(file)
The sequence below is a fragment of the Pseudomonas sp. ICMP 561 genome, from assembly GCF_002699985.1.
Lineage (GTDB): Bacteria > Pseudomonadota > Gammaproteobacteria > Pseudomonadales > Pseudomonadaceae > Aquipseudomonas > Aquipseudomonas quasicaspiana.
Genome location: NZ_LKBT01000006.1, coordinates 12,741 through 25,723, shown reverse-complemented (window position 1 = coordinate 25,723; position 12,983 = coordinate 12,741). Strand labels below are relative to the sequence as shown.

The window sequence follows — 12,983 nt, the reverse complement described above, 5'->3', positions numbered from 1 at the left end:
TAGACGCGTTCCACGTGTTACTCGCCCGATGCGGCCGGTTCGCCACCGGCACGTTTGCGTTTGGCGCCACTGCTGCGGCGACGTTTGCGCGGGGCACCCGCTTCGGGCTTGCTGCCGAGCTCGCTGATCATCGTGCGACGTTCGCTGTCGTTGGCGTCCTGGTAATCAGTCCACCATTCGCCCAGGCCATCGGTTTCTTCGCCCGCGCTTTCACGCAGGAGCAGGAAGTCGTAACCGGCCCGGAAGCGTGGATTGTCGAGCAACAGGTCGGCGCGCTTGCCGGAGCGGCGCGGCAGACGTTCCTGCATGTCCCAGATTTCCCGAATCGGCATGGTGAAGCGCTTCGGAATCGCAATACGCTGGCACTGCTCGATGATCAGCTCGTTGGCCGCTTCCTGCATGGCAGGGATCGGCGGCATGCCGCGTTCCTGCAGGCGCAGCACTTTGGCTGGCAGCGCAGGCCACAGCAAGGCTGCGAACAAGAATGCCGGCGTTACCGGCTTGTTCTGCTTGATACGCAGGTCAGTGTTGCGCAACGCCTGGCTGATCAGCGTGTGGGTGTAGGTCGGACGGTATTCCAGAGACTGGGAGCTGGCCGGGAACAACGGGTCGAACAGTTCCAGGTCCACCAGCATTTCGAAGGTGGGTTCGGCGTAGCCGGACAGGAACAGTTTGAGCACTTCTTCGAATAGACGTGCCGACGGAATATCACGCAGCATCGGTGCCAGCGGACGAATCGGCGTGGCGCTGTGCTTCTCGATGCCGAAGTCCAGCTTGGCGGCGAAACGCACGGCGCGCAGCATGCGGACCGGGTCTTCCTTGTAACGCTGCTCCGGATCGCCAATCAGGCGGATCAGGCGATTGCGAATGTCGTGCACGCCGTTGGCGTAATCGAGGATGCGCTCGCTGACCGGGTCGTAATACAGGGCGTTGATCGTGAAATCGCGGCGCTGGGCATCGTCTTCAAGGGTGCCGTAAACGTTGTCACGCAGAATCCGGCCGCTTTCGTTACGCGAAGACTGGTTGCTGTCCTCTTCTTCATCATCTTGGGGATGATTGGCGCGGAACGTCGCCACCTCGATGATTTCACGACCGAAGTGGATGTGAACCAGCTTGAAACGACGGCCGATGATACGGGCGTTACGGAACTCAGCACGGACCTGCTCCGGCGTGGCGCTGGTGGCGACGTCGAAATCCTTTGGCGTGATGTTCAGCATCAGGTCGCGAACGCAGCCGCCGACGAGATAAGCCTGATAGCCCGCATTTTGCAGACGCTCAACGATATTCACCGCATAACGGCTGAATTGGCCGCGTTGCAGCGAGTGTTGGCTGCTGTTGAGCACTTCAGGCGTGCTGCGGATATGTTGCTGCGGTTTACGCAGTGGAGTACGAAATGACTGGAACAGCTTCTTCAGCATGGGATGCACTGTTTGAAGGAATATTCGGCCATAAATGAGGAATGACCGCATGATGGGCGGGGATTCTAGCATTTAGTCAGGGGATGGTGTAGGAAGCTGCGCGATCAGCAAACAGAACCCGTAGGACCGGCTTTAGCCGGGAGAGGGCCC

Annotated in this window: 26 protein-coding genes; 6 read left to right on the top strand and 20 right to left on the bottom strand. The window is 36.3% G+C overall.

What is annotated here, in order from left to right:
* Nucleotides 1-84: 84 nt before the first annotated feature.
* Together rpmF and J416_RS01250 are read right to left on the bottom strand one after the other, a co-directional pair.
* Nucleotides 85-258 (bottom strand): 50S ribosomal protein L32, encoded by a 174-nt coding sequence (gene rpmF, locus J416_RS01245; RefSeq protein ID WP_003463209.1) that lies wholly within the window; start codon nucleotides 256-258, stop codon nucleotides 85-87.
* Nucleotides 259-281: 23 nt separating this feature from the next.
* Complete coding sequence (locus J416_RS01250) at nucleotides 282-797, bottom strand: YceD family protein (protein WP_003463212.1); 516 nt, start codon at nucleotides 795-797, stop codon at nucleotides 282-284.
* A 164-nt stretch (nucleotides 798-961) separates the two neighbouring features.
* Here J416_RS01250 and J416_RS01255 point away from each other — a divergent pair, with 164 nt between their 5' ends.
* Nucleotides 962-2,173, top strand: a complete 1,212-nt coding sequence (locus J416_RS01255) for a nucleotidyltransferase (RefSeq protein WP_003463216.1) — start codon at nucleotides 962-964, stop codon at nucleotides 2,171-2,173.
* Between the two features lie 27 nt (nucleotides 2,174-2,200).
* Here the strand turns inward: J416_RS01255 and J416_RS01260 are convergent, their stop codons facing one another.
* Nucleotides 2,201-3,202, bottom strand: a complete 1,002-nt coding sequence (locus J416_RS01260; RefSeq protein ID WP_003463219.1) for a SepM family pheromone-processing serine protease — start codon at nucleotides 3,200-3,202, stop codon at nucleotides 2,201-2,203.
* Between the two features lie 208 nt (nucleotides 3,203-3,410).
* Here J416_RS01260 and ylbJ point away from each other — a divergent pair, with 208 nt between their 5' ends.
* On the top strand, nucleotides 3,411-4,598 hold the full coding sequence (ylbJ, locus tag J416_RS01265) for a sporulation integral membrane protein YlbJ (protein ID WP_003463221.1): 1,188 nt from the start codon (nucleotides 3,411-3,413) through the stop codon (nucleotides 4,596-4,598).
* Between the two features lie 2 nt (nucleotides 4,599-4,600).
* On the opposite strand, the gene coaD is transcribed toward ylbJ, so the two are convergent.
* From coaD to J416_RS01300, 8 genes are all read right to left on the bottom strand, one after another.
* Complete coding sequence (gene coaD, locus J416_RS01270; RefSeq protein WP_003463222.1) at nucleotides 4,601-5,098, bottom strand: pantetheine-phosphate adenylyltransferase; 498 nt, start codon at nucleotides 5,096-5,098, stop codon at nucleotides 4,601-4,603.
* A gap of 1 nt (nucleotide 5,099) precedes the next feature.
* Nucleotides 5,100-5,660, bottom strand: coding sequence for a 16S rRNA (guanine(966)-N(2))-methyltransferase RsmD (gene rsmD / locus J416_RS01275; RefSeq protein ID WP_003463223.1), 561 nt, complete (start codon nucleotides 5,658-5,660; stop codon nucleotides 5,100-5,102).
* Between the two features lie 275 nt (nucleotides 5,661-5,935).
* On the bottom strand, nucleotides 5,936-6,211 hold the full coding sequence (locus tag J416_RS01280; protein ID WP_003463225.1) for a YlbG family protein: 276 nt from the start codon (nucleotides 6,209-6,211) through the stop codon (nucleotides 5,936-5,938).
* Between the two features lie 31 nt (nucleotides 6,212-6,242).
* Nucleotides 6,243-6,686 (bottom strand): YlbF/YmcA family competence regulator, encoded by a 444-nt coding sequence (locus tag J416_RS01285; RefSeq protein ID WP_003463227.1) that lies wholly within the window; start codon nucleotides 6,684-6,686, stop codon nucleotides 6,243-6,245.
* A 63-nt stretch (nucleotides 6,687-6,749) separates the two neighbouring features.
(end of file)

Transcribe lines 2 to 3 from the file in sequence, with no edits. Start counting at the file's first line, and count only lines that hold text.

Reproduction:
Lineage (GTDB): Bacteria > Pseudomonadota > Gammaproteobacteria > Pseudomonadales > Pseudomonadaceae > Aquipseudomonas > Aquipseudomonas quasicaspiana.
Genome location: NZ_LKBT01000006.1, coordinates 12,741 through 25,723, shown reverse-complemented (window position 1 = coordinate 25,723; position 12,983 = coordinate 12,741). Strand labels below are relative to the sequence as shown.